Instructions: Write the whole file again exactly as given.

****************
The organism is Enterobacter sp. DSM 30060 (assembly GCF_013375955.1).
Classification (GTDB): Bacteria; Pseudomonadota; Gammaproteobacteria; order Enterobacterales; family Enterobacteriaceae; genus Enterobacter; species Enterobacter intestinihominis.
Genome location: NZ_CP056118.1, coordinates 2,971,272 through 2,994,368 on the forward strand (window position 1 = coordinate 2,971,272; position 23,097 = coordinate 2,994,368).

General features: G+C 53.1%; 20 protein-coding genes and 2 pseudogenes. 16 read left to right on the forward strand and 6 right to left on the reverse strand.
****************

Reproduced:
The organism is Enterobacter sp. DSM 30060 (assembly GCF_013375955.1).
Classification (GTDB): Bacteria; Pseudomonadota; Gammaproteobacteria; order Enterobacterales; family Enterobacteriaceae; genus Enterobacter; species Enterobacter intestinihominis.
Genome location: NZ_CP056118.1, coordinates 2,971,272 through 2,994,368 on the forward strand (window position 1 = coordinate 2,971,272; position 23,097 = coordinate 2,994,368).

General features: G+C 53.1%; 20 protein-coding genes and 2 pseudogenes. 16 read left to right on the forward strand and 6 right to left on the reverse strand.